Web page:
Charles Cilliers
4 minute read
5 Apr 2019
10:08 am

Helen Zille, even if a rapist gives you a cute baby, it doesn’t make rape okay

Charles Cilliers

She's gone and done it again, defending the legacy of colonialism.

Helen Zille. Picture: Supplied

Part of me knew I shouldn’t have been surprised, because even though Western Cape premier Helen Zille once apologised (about two years ago now) for her tweets about Singapore that seemed to be defending the “legacy” of colonialism, her subsequent utterances made it clear she wasn’t sorry, and had never been sorry.

Even this morning, she was in effect simply repeating the same old offensive views.

Her earlier apology makes her subsequent statements extremely difficult to respect. At least if she’d refused to apologise in the first place you could say she was sticking to her guns. But now she looks like someone of low character, who makes hollow apologies and then carries on doing the same thing she supposedly felt so sorry about.

Zille claimed in June 2017 that she had acknowledged how “insensitive” her comments were to those who had suffered under colonialism. But still she persists. She’ll take just about any opportunity, it seems, to remind us how she was right and her critics – including most people in her own party, apparently – were wrong.

Zille did it again just this morning, taking the preposterous position that the “very concept of a state is a legacy of colonialism”.

So of course Zille genuinely still believes her proposition that the legacy of colonialism cannot be dismissed in its entirety, perhaps because she would like to see some more appreciation for the benefits of civilisation itself, and maybe a bit more gratitude from the natives that the white man deigned to place a leather boot on African soil in the first place.

I can’t believe, though, that no one has managed to sit Zille down and get it into her head that colonialism was a crime. It was an excuse for richer and more powerful countries (states, to be sure) to occupy, plunder and enslave.

Japan went to great lengths to ensure it avoided being colonised, because they could see what the results were for the colonised (and they were not pretty). Japan could always have been considered a nation state despite never being colonised (sorry, Helen). Admittedly, Japan also went off and colonised China as soon as it was able to, but that’s beside the point.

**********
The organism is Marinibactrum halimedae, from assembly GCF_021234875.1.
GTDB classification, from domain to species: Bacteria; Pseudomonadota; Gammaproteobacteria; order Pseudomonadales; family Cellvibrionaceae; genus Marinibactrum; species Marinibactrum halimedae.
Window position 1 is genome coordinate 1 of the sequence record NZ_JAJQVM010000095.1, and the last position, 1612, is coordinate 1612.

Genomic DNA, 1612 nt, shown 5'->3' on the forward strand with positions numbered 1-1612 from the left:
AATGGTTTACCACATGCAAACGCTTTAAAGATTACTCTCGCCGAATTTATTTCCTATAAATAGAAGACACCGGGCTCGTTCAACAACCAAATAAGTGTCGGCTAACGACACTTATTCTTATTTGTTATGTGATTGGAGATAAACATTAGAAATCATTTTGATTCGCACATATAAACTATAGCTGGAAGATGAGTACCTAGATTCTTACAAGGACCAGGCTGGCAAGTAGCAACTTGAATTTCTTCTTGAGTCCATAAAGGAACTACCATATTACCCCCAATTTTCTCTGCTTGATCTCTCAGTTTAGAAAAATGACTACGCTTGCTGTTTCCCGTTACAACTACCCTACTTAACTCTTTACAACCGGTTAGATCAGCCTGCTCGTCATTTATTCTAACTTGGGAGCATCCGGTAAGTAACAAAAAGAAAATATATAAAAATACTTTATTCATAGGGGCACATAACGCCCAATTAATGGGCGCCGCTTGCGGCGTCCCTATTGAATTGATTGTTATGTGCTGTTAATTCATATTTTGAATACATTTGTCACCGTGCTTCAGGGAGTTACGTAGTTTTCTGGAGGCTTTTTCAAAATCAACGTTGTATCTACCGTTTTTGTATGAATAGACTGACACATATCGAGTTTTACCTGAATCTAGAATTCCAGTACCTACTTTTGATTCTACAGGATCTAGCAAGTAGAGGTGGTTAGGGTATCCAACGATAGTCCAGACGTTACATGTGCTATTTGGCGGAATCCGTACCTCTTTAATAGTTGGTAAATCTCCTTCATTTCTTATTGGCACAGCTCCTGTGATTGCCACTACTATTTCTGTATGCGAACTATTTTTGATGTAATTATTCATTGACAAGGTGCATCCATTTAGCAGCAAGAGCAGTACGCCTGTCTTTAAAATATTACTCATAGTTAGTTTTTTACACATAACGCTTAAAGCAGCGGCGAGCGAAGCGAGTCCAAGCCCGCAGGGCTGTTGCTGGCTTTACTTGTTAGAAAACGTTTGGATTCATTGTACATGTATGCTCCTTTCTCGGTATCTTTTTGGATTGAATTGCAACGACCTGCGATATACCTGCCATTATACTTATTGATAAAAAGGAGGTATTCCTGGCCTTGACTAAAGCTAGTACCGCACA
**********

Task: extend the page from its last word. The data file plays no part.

ALSO READ: Afrikaners, you’re being hypocrites on Zille’s tweet

War is not legal in our modern world (it was made illegal in 1928 and interstate wars between the great powers now don’t exist after more rigid enforcement of progressive global law by the UN after 1945). Although an agreement criminalising war between countries (such as the Kellogg-Briand Pact of 1928) was never signed to ban colonialism in the same way, the basic principle is the same. There’s not that much difference between colonialism and war, and the two always went together anyway, like Bonnie and Clyde.

Colonialism often (but certainly not exclusively) involved invading and exploiting another people’s territory because they were less able to resist you, and so it was more appealing to the conqueror – but in many ways such occupations and their effects were indistinguishable from the spoils of war.

One wonders why Zille doesn’t make it a regular goal to defend the legacy of war. After all, war gave us numerous technologies and even sped up the development of the computer. Why anyone would feel the need to hammer on about this point, though – as if useful technologies couldn’t be developed without the need to also kill hundreds of millions of people along the way – would be a mystery.

Imagine someone every so often saying: “Guys, you know, war was awful, but let’s remember it helped to develop mechanised tracks for things like excavators. So its legacy isn’t all bad.”

That’s not factually wrong, but it’s a ghoulish preoccupation to focus on, and that’s what Zille’s picking at this wound seems like to me.

I thought maybe by now someone would have sat the woman down and tried to explain to her that colonialism was a crime enacted on a global scale by the powerful against the weak. Defending any of its after-effects, positive or not, is, indeed insensitive.

I tried to think of an analogy for her to maybe grasp the point, and it’s the one that informed the headline on this piece.

Rape is wrong. Rape can never be defended. Rape is a crime. It should never, ever, happen and anyone who does it to another person is a criminal.

However, many times in history rapes have resulted in children being born. Such children are blameless, and I’m sure they have been loved and loved in return, regardless of how cruelly they were conceived.

It may be true that colonialism left behind a number of its own “children” (such as infrastructure, schools and numerous other systems) that are worthy of being retained, and that are not evil simply by virtue of their origin.

But it takes a very special kind of tone-deaf person to go to a rape victim and tell them (repeatedly, year after year): “You know, rape is bad. Definitely. But at least you got a really cute kid out of it. So the legacy of your rape is not all bad, you know!”

Citizen digital editor Charles Cilliers

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